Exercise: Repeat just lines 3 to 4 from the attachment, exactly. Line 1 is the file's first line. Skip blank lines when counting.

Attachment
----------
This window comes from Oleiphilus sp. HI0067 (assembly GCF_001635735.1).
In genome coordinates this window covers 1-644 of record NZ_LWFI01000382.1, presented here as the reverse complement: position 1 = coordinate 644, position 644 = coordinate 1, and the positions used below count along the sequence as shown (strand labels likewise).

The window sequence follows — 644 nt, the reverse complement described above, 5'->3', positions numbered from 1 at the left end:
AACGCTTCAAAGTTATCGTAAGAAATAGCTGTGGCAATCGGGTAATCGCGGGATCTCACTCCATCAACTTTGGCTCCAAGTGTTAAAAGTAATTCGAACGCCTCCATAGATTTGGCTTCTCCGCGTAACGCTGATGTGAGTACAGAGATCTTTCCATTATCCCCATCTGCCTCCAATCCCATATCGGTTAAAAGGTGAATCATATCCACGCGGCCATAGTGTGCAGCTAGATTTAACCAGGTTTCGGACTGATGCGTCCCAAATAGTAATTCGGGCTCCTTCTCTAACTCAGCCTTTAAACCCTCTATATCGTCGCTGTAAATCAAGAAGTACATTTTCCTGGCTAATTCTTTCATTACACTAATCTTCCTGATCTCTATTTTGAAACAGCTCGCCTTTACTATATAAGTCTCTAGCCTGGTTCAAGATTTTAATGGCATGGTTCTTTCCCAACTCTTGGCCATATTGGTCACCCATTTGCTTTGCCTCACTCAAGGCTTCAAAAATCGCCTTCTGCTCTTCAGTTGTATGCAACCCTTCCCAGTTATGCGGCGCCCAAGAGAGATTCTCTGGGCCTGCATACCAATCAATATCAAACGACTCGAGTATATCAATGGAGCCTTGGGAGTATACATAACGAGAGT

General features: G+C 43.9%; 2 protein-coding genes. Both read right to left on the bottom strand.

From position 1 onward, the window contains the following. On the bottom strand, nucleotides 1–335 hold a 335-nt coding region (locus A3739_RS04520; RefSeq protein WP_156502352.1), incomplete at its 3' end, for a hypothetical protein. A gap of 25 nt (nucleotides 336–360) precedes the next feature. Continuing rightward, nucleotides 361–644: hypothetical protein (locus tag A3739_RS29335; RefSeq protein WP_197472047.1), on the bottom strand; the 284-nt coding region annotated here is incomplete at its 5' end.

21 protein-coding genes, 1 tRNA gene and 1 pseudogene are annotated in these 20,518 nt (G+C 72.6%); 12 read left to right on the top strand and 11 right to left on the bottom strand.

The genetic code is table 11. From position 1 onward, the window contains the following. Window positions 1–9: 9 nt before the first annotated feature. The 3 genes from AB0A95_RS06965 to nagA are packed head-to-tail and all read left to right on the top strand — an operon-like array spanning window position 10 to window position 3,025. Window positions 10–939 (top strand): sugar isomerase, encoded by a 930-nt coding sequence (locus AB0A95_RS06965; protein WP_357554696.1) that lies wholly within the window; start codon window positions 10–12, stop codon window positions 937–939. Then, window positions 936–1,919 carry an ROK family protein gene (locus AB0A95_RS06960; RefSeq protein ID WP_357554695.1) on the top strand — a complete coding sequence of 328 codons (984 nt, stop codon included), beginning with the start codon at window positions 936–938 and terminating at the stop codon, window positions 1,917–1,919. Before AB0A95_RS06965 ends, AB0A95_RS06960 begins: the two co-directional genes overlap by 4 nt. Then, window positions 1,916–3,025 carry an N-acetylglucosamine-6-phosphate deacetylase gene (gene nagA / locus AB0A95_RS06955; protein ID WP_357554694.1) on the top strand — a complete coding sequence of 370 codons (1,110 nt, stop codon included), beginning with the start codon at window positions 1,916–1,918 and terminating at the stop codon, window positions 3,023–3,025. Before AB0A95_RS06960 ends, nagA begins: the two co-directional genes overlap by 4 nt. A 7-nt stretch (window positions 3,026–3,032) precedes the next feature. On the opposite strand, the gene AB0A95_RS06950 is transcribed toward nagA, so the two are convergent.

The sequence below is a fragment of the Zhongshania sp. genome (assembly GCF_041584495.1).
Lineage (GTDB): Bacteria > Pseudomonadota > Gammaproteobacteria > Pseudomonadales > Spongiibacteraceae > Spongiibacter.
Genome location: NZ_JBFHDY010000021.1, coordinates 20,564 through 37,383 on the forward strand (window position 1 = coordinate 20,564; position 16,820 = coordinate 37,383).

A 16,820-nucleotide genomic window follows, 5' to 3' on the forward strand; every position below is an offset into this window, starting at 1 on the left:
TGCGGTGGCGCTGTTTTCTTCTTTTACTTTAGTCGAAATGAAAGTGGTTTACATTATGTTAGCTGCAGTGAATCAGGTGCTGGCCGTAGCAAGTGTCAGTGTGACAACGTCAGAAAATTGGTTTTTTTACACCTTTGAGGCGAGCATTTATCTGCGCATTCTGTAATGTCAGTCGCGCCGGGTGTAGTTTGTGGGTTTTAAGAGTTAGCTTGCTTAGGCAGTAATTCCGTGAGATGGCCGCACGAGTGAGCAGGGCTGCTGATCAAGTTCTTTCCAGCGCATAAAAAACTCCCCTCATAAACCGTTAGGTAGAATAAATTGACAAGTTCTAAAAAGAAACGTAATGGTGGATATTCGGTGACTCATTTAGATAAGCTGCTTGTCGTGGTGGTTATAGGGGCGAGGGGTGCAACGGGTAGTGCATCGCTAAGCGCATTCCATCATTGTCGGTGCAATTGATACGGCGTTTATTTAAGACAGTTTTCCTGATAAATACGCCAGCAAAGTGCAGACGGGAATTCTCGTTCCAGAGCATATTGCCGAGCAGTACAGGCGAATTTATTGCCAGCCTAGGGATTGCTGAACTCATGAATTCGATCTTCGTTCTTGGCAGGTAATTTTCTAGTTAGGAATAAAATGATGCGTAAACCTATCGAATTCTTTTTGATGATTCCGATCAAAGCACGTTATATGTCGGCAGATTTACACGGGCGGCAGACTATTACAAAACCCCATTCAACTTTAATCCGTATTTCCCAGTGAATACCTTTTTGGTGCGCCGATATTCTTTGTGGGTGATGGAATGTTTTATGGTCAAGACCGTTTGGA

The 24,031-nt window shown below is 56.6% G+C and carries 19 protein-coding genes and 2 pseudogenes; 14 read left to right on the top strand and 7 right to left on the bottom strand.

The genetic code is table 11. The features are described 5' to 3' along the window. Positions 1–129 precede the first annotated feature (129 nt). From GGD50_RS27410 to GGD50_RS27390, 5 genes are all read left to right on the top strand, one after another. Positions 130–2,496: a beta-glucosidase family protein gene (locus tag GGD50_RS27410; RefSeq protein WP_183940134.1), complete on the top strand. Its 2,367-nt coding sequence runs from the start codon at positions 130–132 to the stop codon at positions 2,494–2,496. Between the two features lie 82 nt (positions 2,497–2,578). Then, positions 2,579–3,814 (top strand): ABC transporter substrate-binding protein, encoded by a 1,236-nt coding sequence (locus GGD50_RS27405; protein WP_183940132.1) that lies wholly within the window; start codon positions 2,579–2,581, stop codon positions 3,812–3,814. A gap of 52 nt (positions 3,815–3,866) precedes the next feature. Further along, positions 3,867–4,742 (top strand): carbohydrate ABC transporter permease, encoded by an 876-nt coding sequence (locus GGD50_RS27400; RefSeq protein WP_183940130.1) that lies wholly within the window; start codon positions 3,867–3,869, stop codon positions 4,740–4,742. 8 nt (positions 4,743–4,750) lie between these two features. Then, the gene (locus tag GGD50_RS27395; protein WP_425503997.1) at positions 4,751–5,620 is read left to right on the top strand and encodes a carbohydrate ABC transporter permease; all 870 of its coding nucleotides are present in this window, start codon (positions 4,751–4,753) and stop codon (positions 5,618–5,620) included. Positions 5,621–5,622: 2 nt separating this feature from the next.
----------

The window sequence follows — 644 nt, the reverse complement described above, 5'->3', positions numbered from 1 at the left end:
AACGCTTCAAAGTTATCGTAAGAAATAGCTGTGGCAATCGGGTAATCGCGGGATCTCACTCCATCAACTTTGGCTCCAAGTGTTAAAAGTAATTCGAACGCCTCCATAGATTTGGCTTCTCCGCGTAACGCTGATGTGAGTACAGAGATCTTTCCATTATCCCCATCTGCCTCCAATCCCATATCGGTTAAAAGGTGAATCATATCCACGCGGCCATAGTGTGCAGCTAGATTTAACCAGGTTTCGGACTGATGCGTCCCAAATAGTAATTCGGGCTCCTTCTCTAACTCAGCCTTTAAACCCTCTATATCGTCGCTGTAAATCAAGAAGTACATTTTCCTGGCTAATTCTTTCATTACACTAATCTTCCTGATCTCTATTTTGAAACAGCTCGCCTTTACTATATAAGTCTCTAGCCTGGTTCAAGATTTTAATGGCATGGTTCTTTCCCAACTCTTGGCCATATTGGTCACCCATTTGCTTTGCCTCACTCAAGGCTTCAAAAATCGCCTTCTGCTCTTCAGTTGTATGCAACCCTTCCCAGTTATGCGGCGCCCAAGAGAGATTCTCTGGGCCTGCATACCAATCAATATCAAACGACTCGAGTATATCAATGGAGCCTTGGGAGTATACATAACGAGAGT